Quality of Life Comparison

COMPARED TO

If you lived in Egypt instead of United States, you would:

Health

be 11.6% less likely to be obese


In United States, 36.2% of adults are obese. In Egypt, that number is 32.0% of people.

live 7.0 years less


In United States, the average life expectancy is 80 years (78 years for men, 82 years for women). In Egypt, that number is 73 years (72 years for men, 74 years for women).

Economy

spend 43.2% less on taxes


United States has a top tax rate of 39.6%. In Egypt, the top tax rate is 22.5%.

make 78.7% less money


United States has a GDP per capita of $59,500, while in Egypt, the GDP per capita is $12,700.

be 2.7 times more likely to be unemployed


In United States, 4.4% of adults are unemployed. In Egypt, that number is 11.9%.

be 84.1% more likely to be live below the poverty line


In United States, 15.1% live below the poverty line. In Egypt, however, that number is 27.8%.

Life

have 2.4 times more children


In United States, there are approximately 12.5 babies per 1,000 people. In Egypt, there are 29.6 babies per 1,000 people.

be 2.4 times more likely to die during childbirth


In United States, approximately 14.0 women per 1,000 births die during labor. In Egypt, 33.0 women do.

be 3.3 times more likely to die during infancy


In United States, approximately 5.8 children die before they reach the age of one. In Egypt, on the other hand, 19.0 children do.

Basic Needs

be 48.6% less likely to have internet access


In United States, approximately 76.2% of the population has internet access. In Egypt, about 39.2% do.

Expenditures

spend 24.0% less on education


United States spends 5.0% of its total GDP on education. Egypt spends 3.8% of total GDP on education.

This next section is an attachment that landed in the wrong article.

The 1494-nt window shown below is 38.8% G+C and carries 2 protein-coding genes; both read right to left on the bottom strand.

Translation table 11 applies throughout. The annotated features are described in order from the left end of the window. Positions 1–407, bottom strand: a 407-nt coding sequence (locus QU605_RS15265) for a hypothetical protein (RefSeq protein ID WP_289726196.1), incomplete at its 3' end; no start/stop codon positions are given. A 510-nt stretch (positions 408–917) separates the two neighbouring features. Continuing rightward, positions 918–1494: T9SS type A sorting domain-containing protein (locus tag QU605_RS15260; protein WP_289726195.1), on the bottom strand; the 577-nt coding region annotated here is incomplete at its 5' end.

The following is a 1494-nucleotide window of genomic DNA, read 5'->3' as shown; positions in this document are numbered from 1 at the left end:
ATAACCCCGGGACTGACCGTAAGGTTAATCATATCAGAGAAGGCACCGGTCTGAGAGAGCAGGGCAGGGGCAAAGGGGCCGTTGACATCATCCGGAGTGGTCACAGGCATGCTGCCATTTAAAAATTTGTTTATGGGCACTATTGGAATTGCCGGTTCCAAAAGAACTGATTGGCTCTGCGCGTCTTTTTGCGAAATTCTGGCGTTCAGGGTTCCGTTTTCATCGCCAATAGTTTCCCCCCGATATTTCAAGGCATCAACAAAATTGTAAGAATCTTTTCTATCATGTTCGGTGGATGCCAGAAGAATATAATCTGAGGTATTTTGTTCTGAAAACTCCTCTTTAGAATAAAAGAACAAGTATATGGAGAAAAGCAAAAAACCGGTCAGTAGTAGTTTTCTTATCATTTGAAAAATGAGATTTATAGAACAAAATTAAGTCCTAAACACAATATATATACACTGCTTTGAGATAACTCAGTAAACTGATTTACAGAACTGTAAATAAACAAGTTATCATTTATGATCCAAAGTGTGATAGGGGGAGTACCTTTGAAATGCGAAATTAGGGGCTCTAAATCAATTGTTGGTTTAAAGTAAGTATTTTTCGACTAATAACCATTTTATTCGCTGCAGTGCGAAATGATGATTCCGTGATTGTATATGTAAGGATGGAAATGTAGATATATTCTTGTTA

spend 67.3% less on healthcare


United States spends 17.1% of its total GDP on healthcare. In Egypt, that number is 5.6% of GDP.

Geography

see 87.7% less coastline


United States has a total of 19,924 km of coastline. In Egypt, that number is 2,450 km.

Learn more about Egypt

Egypt is a sovereign country in Africa, with a total land area of approximately 995,450 sq km. The regularity and richness of the annual Nile River flood, coupled with semi-isolation provided by deserts to the east and west, allowed for the development of one of the world's great civilizations. A unified kingdom arose circa 3200 B.C., and a series of dynasties ruled in Egypt for the next three millennia. The last native dynasty fell to the Persians in 341 B.C., who in turn were replaced by the Greeks, Romans, and Byzantines. It was the Arabs who introduced Islam and the Arabic language in the 7th century and who ruled for the next six centuries. A local military caste, the Mamluks took control about 1250 and continued to govern after the conquest of Egypt by the Ottoman Turks in 1517. Completion of the Suez Canal in 1869 elevated Egypt as an important world transportation hub. Ostensibly to protect its investments, Britain seized control of Egypt's government in 1882, but nominal allegiance to the Ottoman Empire continued until 1914. Partially independent from the UK in 1922, Egypt acquired full sovereignty from Britain in 1952. The completion of the Aswan High Dam in 1971 and the resultant Lake Nasser have altered the time-honored place of the Nile River in the agriculture and ecology of Egypt. A rapidly growing population (the largest in the Arab world), limited arable land, and dependence on the Nile all continue to overtax resources and stress society. The government has struggled to meet the demands of Egypt's population through economic reform and massive investment in communications and physical infrastructure. Inspired by the 2010 Tunisian revolution, Egyptian opposition groups led demonstrations and labor strikes countrywide, culminating in President Hosni MUBARAK's ouster. Egypt's military assumed national leadership until a new parliament was in place in early 2012; later that same year, Mohammed MORSI won the presidential election. Following often violent protests throughout the spring of 2013 against MORSI's government and the Muslim Brotherhood (MB), and massive anti-government demonstrations, the Egyptian Armed Forces (EAF) intervened and removed MORSI from power in mid-July 2013 and replaced him with interim president Adly MANSOUR. In mid-January 2014, voters approved a new constitution by referendum. Presidential elections to replace MANSOUR are scheduled for late May 2014. According to the constitution and the government's transitional road map, preparations for parliamentary elections will begin by mid-July 2014.

How big is Egypt compared to United States? See an in-depth size comparison.


The statistics on this page were calculated using the following data sources: The World Factbook, Internal Revenue Service, Egyptian Tax Authority.